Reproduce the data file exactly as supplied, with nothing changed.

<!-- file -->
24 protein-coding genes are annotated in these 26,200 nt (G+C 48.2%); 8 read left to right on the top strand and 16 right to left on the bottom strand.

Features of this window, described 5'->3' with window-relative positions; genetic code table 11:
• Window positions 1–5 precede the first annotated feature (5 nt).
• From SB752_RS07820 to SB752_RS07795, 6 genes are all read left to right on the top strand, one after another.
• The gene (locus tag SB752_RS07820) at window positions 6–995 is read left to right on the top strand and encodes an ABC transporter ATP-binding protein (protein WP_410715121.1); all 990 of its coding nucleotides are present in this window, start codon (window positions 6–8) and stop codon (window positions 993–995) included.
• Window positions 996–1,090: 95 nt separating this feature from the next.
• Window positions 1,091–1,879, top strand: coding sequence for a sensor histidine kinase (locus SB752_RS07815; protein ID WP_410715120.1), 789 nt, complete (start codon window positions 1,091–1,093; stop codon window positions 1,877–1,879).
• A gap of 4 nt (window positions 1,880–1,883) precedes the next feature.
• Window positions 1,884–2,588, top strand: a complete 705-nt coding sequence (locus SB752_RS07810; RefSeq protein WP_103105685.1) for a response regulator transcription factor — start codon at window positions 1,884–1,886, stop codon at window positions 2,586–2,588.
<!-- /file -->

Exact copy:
24 protein-coding genes are annotated in these 26,200 nt (G+C 48.2%); 8 read left to right on the top strand and 16 right to left on the bottom strand.

Features of this window, described 5'->3' with window-relative positions; genetic code table 11:
• Window positions 1–5 precede the first annotated feature (5 nt).
• From SB752_RS07820 to SB752_RS07795, 6 genes are all read left to right on the top strand, one after another.
• The gene (locus tag SB752_RS07820) at window positions 6–995 is read left to right on the top strand and encodes an ABC transporter ATP-binding protein (protein WP_410715121.1); all 990 of its coding nucleotides are present in this window, start codon (window positions 6–8) and stop codon (window positions 993–995) included.
• Window positions 996–1,090: 95 nt separating this feature from the next.
• Window positions 1,091–1,879, top strand: coding sequence for a sensor histidine kinase (locus SB752_RS07815; protein ID WP_410715120.1), 789 nt, complete (start codon window positions 1,091–1,093; stop codon window positions 1,877–1,879).
• A gap of 4 nt (window positions 1,880–1,883) precedes the next feature.
• Window positions 1,884–2,588, top strand: a complete 705-nt coding sequence (locus SB752_RS07810; RefSeq protein WP_103105685.1) for a response regulator transcription factor — start codon at window positions 1,884–1,886, stop codon at window positions 2,586–2,588.